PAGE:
How They Made It: Recreating Mrs. Graham’s Shortbread
Welcome back to our occasional series, “How They Made It,” where we explore the food and drink of Outlander. This time, we’ll dive into the world of Mrs. Graham’s shortbread. To the kitchens, then!
When Claire returned to present day Scotland after Jamie sent her through the stones just before the battle of Culloden, Mrs. Graham was there to help soothe her broken heart with tea and biscuits. And even though Walkers Shortbread had been around since 1898, we know that Mrs. Graham was a fine baker so we can assume that her shortbread would be of the highest caliber. Luckily, shortbread only needs three ingredients: sugar, butter, and flour…food rationing in 1948 was still in effect, so getting those few ingredients would be more difficult but not impossible. I can imagine Mrs. Graham in the kitchen baking for the Rev. Wakefield and his guests (and let’s not forget the cherubic wee Roger!).
Actually, shortbread dates back much farther than the iconic Walkers’ red plaid boxes. It’s said that back in the 16th century, Mary Queen of Scots favored shortbread in her court. And just how did it come to be called “shortbread” anyway? On my own blog, Scotch and Scones, I wrote about the history of shortbread in That’s the short of it…it’s a quick (and highly informative) read. Have a quick peek, then hurry back. It’s okay…I’ll wait…
Back with me? Great! While you were away, I got to thinking how Mrs. Graham’s shortbread would have differed from mine. Since flour and sugar are fairly standard regionally, the major difference would be with the butter — the different environments and feed of the dairy cows would necessarily produce different butter. The closest approximation I have available to the butter in 1948 Scotland would be Kerrygold Irish Butter (if you’re a U.S. reader, it’s available in most major U.S. grocery stores). I decided to compare shortbread baked with Kerrygold against shortbread made with a standard U.S. butter (in this case, butter from Trader Joe’s, a national U.S. chain with a reputation for good quality products).
I’ve seen shortbread recipes include other flavorings (e.g. vanilla, lemon zest, and lavender) or substitute rice flour in for some of the all-purpose flour. Actually, shortbread can be customized a variety of ways: browning the butter or using brown sugar instead of white…I’ve even made savory shortbread using Parmesan cheese instead of sugar! However, today I’m sticking to the pure, basic recipe. So, I give you the Great Butter Bake-Off Battle! (Try saying that 3 times fast!)
The first thing you’ll notice between the Kerrygold vs. Trader Joe’s butter is the color. Kerrygold is more golden yellow to Trader Joe’s pale ecru. That will translate later into a deeper colored cookie.
Let’s get started…here is my favorite shortbread recipe adapted from Taste of Home. It’s not as sweet as other recipes, but to me that feature allows the butter stand out even more.
And the taste? Well, in a blind taste test, my team of battle-hardened veterans (ok…me, my husband, and our daughter) all preferred the shortbread made with Kerrygold butter. Some of the adjectives for the Kerrygold version were “rich,” “creamy,” “crunchy,” and “buttery.” The Trader Joe’s shortbread adjectives were “softer” and “blander.” Hands down, we all preferred the shortbread made with Kerrygold butter.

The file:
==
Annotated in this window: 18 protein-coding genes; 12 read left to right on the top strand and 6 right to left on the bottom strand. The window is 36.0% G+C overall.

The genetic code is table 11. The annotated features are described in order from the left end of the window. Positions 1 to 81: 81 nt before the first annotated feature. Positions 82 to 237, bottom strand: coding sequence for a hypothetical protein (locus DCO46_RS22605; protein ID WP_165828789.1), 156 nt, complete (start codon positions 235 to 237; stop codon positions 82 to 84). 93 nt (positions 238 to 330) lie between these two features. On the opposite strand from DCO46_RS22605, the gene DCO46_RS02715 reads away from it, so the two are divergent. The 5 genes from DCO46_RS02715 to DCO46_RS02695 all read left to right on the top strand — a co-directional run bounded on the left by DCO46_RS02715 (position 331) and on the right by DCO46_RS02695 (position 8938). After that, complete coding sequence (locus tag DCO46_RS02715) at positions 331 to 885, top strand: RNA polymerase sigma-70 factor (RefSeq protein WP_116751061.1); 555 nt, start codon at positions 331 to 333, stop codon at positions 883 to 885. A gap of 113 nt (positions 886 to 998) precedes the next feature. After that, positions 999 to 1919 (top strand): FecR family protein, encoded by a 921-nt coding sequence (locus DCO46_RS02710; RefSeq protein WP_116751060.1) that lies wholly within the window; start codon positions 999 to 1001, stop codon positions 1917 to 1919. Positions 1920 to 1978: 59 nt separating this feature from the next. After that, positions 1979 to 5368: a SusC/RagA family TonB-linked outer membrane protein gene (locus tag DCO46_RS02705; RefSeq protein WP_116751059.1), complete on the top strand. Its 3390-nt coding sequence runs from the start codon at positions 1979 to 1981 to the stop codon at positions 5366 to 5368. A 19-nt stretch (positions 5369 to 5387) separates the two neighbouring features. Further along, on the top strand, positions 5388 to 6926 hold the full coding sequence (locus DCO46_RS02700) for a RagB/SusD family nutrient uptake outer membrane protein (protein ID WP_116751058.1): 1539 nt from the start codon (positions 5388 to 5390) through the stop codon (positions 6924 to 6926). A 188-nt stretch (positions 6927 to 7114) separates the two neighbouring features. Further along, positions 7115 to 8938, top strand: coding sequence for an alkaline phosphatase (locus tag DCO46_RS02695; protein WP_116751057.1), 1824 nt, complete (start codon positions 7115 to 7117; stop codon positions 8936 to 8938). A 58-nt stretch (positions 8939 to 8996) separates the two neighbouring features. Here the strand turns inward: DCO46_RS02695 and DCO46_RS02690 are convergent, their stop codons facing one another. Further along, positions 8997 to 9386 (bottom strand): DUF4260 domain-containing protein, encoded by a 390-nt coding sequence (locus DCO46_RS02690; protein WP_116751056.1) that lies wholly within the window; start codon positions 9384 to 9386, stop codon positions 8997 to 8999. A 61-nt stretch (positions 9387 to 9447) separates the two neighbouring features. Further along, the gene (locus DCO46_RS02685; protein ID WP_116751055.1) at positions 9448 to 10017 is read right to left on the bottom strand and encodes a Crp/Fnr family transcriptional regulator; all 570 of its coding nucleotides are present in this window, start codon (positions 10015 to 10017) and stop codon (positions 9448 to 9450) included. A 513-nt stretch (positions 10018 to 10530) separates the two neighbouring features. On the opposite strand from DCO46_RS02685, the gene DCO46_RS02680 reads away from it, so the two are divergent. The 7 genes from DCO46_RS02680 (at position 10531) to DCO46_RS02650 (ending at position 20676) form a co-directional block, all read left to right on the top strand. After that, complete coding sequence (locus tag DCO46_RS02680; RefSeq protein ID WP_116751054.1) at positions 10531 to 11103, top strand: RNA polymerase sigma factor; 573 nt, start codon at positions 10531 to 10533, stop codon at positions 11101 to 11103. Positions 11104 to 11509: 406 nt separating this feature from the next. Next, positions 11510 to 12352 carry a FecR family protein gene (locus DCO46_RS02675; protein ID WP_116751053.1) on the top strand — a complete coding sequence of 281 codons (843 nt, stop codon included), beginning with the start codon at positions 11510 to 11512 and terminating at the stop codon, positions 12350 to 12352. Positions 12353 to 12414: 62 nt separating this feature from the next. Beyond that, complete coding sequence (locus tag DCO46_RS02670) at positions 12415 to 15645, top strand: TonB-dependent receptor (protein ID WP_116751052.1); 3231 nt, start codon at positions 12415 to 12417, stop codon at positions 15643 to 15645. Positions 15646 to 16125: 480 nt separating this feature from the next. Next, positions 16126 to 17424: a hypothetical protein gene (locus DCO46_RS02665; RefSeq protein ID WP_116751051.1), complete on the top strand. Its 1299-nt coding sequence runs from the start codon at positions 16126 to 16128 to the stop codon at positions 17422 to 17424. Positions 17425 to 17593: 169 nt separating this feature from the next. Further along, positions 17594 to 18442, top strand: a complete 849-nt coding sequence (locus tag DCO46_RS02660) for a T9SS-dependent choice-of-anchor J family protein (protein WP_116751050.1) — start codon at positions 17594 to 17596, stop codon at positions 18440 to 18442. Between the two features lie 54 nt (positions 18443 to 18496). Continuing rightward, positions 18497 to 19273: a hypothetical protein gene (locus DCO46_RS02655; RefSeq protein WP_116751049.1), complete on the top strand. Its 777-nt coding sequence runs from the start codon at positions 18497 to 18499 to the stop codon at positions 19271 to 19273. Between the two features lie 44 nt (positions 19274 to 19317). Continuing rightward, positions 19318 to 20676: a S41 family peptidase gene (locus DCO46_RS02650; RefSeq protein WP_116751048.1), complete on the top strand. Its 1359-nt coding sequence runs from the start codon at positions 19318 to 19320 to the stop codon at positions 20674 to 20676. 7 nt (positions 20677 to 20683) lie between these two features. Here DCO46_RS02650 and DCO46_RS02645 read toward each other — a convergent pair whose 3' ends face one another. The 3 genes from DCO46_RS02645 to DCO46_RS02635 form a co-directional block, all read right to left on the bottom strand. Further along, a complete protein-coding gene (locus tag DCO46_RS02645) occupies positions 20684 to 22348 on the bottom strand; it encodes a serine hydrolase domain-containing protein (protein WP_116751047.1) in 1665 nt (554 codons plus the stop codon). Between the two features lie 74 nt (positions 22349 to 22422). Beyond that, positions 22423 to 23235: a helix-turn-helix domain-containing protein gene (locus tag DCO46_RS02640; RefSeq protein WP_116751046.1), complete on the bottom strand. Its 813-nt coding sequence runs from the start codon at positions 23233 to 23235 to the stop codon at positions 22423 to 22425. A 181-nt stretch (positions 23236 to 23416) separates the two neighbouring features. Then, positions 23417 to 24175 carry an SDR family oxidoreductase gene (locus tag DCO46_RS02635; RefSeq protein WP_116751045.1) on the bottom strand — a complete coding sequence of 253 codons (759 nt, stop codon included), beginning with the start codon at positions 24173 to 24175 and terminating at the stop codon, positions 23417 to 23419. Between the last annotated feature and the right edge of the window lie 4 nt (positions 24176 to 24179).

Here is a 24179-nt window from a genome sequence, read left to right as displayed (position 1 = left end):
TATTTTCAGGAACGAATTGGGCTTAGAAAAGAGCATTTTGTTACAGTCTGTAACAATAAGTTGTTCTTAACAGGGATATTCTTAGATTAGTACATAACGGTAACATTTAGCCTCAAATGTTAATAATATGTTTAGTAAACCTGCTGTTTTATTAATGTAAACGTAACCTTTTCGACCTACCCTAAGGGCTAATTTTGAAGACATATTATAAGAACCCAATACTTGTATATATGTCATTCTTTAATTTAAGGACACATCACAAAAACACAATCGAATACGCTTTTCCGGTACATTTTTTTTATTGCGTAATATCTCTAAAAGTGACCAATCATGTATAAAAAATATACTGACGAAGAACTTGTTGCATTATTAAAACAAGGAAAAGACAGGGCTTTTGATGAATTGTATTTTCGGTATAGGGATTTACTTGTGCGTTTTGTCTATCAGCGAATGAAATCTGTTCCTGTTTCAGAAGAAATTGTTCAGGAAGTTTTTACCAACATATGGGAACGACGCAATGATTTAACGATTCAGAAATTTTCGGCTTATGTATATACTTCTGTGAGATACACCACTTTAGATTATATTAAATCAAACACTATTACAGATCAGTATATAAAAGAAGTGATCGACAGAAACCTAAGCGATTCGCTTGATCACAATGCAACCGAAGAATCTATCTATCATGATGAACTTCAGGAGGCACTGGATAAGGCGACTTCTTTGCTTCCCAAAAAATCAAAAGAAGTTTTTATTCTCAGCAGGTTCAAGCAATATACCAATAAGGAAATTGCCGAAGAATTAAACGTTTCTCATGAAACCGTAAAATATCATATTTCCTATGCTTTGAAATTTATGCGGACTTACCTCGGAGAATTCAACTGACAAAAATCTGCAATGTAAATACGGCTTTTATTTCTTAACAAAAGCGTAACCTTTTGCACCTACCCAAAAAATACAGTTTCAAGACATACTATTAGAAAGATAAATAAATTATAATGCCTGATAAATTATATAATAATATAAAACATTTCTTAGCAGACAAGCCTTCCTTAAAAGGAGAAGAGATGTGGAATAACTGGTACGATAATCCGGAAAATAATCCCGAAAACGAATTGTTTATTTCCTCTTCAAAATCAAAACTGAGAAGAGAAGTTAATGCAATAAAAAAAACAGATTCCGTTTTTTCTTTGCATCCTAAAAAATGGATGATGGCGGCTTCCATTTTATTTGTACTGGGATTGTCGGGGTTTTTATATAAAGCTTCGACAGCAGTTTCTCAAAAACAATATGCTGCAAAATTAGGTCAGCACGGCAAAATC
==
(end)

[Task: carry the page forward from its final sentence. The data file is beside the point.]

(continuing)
I think my American shortbread would pale in comparison to Mrs. Graham’s lush, rich shortbread (see what I did there? I crack myself up). That’s not to say that my version isn’t good…compared to store-bought versions, mine is divine (and divinely free of additives and preservatives!). Walker’s shortbread is expensive here, so I make my own and freeze them for future snacking. I’m sure Mrs. Graham would approve!
Do you have a favorite shortbread recipe? Do you first cream the butter and sugar, then add flour or mix together the flour and sugar, then cut in the butter (more like a biscuit)? How do you customize your shortbread
Scotch Shortbread Cookies
- 9- x 13-inch baking pan
- stand mixer fitted with a paddle attachment
- small pie roller
- 4 cups all-purpose flour (18 oz, 510g)
- 1 cup sugar (7 oz, 200g)
- 1 lb butter (16 oz, 450g), cubed and softened to room temp
- 1 tsp salt, omit if using salted butter
- Preheat oven to 350°F (175°C). Line a 9- x 13-inch baking pan with parchment paper (to make the job of getting the shortbread out easier).
- In a large bowl or the bowl of a stand mixer fitted with a paddle attachment, cream together the butter and sugar. Add the flour (and salt, if using) and mix until the dough just comes together
- Pat dough into the baking pan using a piece of plastic wrap to keep the dough from sticking to your hands. Smooth out the top as best you can (I use a small pie roller, rolling on top of the plastic wrap). Pierce dough with a fork (to let steam escape so the cookies stay flat in the pan)
- Bake 25-30 minutes or until lightly browned. Cut into 1” x 2” rectangles while warm using a utensil that won’t ruin the finish on your pan (I use a nylon spatula). Cool completely in pan.
Discovering Outlander after Season 1 first aired, Tammy quickly went down the rabbit-hole on social media and podcasts and found a world of like-minded fans who not only tolerated her obsession, but encouraged the madness! She combined her Outlander-inspired interest for scotch whisky with her continuing passion for baking and storytelling in her blog, Scotch & Scones…Explorations in a glass and in the oven. Joining the staff of Outlander Cast as the resident baker has brought Tammy full circle, from a podcast fan to a contributing writer. You can follow her on Twitter, Instagram, and Pinterest at @scotch_scones, and find her on Facebook at @scotchandsconesblog.